My dolls spend Monday afternoons busily creating wonders of their own design at their whirring, buzzing sewing machines. Like any other discipline, it takes time and concentration to learn to sew. I offer my home and very large dining room table as the learning laboratory so other kids can join us. You would be surprised at how much children like it, once they give it a try. Sometimes my husband comes home early from work and jokes that he hopes no one mistakes our dining room for a sweat shop, with a half dozens kids bent over machines and thread flying everywhere.
I credit my sister, the sewing instructor, with teaching me that kids are capable of more than you think they are. The kids, when given safety instructions, actually do not want to feel pain, and follow those instructions pretty well! She has ambitious first graders running sewing machines and ironing on the ironing boards.
The benefits of making my children pursue sewing have been numerous. First, sewing is great for their hand eye coordination. It helps them practice concentration and focus. It has also helped them understand how simple machinery works. All that threading and re-threading of needles and bobbins is good for something after all!
Sewing is a tool for their life toolbox. Being able to repair a uniform, create a costume, or hem your own slacks saves time and money. My oldest can create a pattern now, customized to her exact measurements. My middle daughter prefers stretchy, comfy fabrics, and so is now being trained on the serger, a better option for sewing knit (t-shirt type) fabrics. Sewing is an outlet for their creativity!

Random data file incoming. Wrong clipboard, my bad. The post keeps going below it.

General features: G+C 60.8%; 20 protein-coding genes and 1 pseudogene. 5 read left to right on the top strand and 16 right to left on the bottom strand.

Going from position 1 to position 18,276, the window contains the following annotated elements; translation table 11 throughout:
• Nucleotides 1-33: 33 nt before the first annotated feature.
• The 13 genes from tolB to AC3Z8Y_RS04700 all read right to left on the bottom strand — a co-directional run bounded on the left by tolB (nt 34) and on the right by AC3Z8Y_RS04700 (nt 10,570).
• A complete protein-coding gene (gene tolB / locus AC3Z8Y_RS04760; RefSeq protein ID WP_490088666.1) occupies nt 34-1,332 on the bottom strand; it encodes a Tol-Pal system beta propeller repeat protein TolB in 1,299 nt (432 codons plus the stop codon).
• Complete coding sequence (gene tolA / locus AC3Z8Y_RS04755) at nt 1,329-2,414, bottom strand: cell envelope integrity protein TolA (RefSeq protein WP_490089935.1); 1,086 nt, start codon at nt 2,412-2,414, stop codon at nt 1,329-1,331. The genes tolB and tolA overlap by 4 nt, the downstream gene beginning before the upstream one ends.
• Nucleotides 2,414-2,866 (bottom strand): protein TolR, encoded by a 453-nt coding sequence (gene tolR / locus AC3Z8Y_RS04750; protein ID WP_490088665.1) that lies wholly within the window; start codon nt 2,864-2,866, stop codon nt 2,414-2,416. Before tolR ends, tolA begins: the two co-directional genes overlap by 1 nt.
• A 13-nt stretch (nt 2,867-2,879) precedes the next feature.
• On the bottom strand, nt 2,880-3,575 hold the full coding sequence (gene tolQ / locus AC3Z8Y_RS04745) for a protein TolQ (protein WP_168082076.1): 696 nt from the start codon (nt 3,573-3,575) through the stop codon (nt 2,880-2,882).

Planning a project and seeing it through to completion, start to finish, is a life skill that sewing teaches. I let my girls choose a pattern, figure out how much fabric and what notions they need, within a budget. They cut patterns, fabric, iron, sew, and finish it themselves (with plenty of supervision when they are young) and have guidance available when they need it. And since projects must be put away each Monday evening (special exceptions for deadline projects), the kids practice organization and time management.
Fabric can be expensive. My kids have learned to re-purpose old dresses and pillows, use coupons, shop the remnants and clearances fabrics, and buy bulk.
Don’t hoard that old machine in the back of the closet! Pull it out and experiment together. Do not buy a children’s machine. They are notoriously poor quality and will create frustration, not enjoyment. If you are going to purchase a machine, you will get more use from a simple, no-frills adult machine.
Purchase high quality fabric cutting scissors and do not let them be used for paper. Paper will ruin your sewing scissors.
Start with a simple bag in a fabric they like. A bag is a satisfying project that can be learned and made in an hour and a half. Keep the projects short and simple until the child can confidently thread the machine and bobbin, sew seams, and iron.
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